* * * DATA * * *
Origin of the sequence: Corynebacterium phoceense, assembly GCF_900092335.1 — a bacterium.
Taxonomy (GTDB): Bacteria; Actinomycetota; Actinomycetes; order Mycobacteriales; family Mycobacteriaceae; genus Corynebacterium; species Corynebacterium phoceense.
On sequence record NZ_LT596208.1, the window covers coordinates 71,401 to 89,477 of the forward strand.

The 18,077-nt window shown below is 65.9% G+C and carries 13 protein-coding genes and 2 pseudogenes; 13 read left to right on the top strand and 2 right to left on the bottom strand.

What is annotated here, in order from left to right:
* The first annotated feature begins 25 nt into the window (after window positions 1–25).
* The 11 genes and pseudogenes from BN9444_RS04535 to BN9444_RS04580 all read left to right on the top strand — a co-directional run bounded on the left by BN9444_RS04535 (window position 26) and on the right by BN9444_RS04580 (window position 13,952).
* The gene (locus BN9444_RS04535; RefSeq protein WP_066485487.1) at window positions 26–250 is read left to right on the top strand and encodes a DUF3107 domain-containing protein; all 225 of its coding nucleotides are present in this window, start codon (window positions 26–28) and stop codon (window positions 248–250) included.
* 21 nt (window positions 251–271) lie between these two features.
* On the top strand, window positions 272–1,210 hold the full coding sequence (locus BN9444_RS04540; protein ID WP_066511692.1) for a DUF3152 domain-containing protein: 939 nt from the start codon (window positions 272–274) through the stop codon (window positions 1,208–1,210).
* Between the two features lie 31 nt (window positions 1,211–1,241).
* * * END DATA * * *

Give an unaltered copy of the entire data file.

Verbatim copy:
Origin of the sequence: Corynebacterium phoceense, assembly GCF_900092335.1 — a bacterium.
Taxonomy (GTDB): Bacteria; Actinomycetota; Actinomycetes; order Mycobacteriales; family Mycobacteriaceae; genus Corynebacterium; species Corynebacterium phoceense.
On sequence record NZ_LT596208.1, the window covers coordinates 71,401 to 89,477 of the forward strand.

The 18,077-nt window shown below is 65.9% G+C and carries 13 protein-coding genes and 2 pseudogenes; 13 read left to right on the top strand and 2 right to left on the bottom strand.

What is annotated here, in order from left to right:
* The first annotated feature begins 25 nt into the window (after window positions 1–25).
* The 11 genes and pseudogenes from BN9444_RS04535 to BN9444_RS04580 all read left to right on the top strand — a co-directional run bounded on the left by BN9444_RS04535 (window position 26) and on the right by BN9444_RS04580 (window position 13,952).
* The gene (locus BN9444_RS04535; RefSeq protein WP_066485487.1) at window positions 26–250 is read left to right on the top strand and encodes a DUF3107 domain-containing protein; all 225 of its coding nucleotides are present in this window, start codon (window positions 26–28) and stop codon (window positions 248–250) included.
* 21 nt (window positions 251–271) lie between these two features.
* On the top strand, window positions 272–1,210 hold the full coding sequence (locus BN9444_RS04540; protein ID WP_066511692.1) for a DUF3152 domain-containing protein: 939 nt from the start codon (window positions 272–274) through the stop codon (window positions 1,208–1,210).
* Between the two features lie 31 nt (window positions 1,211–1,241).